Sophomore Zach Gaines describes JUULs as small and easy to hide “little nicotine machines that you vape.” He first found out about the e-cigarette through memes that joked about their high addictiveness.
“[A JUUL] has higher levels of nicotine than regular vaporizers when you smoke it you get a little nicotine high that makes you smiley and dizzy,” Gaines said. “I first tried one at a friend’s party because I hoped nothing bad would happen, nothing bad did happen, but some people can get addicted from that.”
Varvaro explains that the earlier an individual is exposed to nicotine, the more difficult it is for them to quit. She encourages individuals who are addicted to get help as soon as possible as addiction is a serious disease.
“Especially in teens and young adults, nicotine is rewiring their brains and affecting how their brains function, leading to a strong nicotine addiction,” Varvaro said. “Students who are addicted to nicotine and using their Juul should seek help from a physician to help them quit.”
Unconcerned about the possible dangers of JUULs, Soper states that one JUUL pod is equivalent to a pack of cigarettes, regarding nicotine levels, but believes they are healthier due to the lower amount of chemicals. Soper also said he knows he isn’t addicted and if desired, he could quit right now.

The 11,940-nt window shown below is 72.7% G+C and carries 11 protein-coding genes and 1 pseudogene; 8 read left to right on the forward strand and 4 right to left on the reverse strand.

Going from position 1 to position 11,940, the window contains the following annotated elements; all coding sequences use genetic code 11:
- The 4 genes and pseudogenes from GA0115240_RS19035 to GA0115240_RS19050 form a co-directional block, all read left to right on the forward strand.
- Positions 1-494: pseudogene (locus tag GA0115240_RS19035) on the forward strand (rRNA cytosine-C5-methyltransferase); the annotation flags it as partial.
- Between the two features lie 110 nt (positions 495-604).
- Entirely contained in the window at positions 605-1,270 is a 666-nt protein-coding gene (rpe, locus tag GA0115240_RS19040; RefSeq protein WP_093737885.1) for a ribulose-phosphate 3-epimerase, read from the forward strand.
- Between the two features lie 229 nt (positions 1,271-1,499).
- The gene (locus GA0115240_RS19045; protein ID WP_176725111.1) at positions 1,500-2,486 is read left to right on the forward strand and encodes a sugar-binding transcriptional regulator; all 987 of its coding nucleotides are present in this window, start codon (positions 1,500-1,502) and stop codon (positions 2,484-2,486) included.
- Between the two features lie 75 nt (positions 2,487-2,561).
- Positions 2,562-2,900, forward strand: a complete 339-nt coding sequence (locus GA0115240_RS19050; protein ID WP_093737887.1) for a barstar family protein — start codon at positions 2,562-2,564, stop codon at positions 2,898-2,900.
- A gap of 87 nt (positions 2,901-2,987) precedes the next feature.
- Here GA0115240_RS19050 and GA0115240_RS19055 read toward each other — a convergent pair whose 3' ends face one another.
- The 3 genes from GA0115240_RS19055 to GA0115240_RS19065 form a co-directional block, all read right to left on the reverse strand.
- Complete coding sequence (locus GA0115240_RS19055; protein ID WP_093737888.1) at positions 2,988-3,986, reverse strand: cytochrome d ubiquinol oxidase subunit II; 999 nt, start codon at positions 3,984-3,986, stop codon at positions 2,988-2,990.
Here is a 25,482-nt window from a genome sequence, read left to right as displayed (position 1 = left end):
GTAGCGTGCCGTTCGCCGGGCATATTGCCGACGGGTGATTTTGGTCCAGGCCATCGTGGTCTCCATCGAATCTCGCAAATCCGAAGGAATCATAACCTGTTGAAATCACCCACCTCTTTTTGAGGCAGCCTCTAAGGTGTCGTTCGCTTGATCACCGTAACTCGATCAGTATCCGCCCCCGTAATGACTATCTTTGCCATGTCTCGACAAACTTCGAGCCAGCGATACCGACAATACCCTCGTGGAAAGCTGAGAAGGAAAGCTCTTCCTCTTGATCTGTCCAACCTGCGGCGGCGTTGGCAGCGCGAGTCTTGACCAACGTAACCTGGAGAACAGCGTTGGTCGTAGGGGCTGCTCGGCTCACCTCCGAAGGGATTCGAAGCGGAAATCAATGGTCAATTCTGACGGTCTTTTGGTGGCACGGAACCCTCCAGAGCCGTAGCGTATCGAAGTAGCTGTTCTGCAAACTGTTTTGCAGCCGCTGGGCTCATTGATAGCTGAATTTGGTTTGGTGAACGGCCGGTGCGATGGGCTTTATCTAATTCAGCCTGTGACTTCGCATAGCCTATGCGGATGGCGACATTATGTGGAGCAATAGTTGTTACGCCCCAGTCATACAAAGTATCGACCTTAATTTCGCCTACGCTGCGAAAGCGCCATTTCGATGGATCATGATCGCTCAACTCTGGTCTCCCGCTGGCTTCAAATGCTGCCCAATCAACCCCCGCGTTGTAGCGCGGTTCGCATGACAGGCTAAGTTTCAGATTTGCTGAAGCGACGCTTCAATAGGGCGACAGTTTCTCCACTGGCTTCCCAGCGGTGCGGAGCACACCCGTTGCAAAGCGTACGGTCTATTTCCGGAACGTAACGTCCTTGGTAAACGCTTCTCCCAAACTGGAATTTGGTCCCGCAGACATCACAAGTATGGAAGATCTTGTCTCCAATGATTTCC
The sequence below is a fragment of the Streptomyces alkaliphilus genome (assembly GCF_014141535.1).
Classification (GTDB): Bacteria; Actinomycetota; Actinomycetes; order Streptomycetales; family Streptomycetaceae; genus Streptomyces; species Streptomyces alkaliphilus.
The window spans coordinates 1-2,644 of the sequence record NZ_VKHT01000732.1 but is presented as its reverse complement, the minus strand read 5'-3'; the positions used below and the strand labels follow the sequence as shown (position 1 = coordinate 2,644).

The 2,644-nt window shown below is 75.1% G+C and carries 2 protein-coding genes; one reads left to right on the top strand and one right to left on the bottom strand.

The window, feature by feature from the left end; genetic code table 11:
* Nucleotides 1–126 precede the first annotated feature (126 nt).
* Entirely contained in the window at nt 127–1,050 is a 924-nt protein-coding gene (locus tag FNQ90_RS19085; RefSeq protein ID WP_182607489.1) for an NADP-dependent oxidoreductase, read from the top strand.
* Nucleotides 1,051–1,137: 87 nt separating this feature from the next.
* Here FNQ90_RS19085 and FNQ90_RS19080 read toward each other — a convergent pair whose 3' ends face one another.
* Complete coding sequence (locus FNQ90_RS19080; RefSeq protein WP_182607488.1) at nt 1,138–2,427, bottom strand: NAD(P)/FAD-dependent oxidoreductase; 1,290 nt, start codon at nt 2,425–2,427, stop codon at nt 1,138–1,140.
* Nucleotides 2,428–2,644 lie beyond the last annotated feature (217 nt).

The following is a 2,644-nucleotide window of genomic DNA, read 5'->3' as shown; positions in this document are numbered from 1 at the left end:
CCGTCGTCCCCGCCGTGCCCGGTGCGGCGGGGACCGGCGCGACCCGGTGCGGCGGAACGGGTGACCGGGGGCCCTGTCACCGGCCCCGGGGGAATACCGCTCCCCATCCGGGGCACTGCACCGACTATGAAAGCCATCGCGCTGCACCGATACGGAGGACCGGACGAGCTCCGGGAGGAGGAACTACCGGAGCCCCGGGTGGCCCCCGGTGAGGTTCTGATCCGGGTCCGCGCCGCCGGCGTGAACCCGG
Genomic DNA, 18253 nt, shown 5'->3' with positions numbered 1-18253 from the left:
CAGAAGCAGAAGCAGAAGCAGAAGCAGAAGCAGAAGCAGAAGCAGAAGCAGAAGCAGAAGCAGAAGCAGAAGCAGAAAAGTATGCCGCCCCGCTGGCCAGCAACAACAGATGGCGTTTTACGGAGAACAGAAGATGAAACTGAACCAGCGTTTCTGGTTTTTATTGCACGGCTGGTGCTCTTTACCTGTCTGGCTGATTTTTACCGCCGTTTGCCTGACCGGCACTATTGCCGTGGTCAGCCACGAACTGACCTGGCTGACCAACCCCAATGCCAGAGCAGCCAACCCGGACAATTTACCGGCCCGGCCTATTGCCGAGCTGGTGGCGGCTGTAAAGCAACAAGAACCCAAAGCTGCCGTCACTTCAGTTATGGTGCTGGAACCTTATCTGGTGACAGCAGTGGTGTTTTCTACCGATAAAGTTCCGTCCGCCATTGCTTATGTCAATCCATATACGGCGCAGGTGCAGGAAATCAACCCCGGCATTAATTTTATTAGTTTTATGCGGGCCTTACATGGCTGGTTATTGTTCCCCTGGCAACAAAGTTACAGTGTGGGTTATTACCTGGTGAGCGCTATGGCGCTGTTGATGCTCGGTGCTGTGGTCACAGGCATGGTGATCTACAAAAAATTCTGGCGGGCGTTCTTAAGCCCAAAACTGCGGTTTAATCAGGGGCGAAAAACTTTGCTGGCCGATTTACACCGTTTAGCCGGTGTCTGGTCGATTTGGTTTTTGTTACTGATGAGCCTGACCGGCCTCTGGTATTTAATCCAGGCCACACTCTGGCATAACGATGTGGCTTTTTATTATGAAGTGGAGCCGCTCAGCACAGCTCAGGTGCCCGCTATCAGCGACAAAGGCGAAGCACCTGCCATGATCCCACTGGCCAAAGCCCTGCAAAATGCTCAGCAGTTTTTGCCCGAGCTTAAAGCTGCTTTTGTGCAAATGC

“I know they’re still not good for you. I usually do it after work or, like, during work to step outside and take it like my smoke break but also at the same time it just looks cool and everyone had one,” Soper said. “They are all over YouTube, any social media influencer has one in a video or posted online, and now all these other companies are making off brand JUULS so they’ve kind of been blowing up.”
Although Soper is under the age requirement to buy a JUUL, he was able to use a prepaid card and order it offline, he said. Gaines said kids get their JUULs from older friends who sell it to them. According to JUUL’s mission statement, the company’s goal is to help tobacco smokers switch to a healthier alternative to cigarettes.
Infographic by Sarah Kuhlmann SOURCE: truthinitiative.org, tobaccafreekids.org, casaa.org
JUUL has been under controversy because of its high appeal to teenagers with flavors such as fruit medley and creme brulee. To try and prevent more underage teens from purchasing e-cigarettes, the FDA on April 6, 2018 started to uncover illegal e-cigarette sales and sent 40 warning letters to illegal retailers. They are also currently working with eBay to remove JUULs off the site, as well as ordering JUUL and other e-cigarette companies to produce documents that show the company’s marketing, research and design practices to understand why teengers are so attracted to the product.
“I can’t say I know anyone who’s had a bad experience [JUULing] besides them just breaking,” Soper said. “I’ve had some friends get in trouble at school but that’s because they’re kind of stupid. But I don’t really forreal do that in class.”
While Soper said his parents are aware but do not approve of his JUULing, Soper says he thinks his parents don’t really know what’s in it and are just glad he isn’t smoking marijuana or doing heavy drugs. Soper says because of the amount of JUULs at school, he thinks teachers are aware of them.
“Everyone’s just trying to be cool,” Soper said. “Everyone’s trying to hop on the new trend. I would say half the people that use it don’t know it’s bad for you. They honestly don’t care about it; they just want to be cool and are just thinking short term, for a good time.”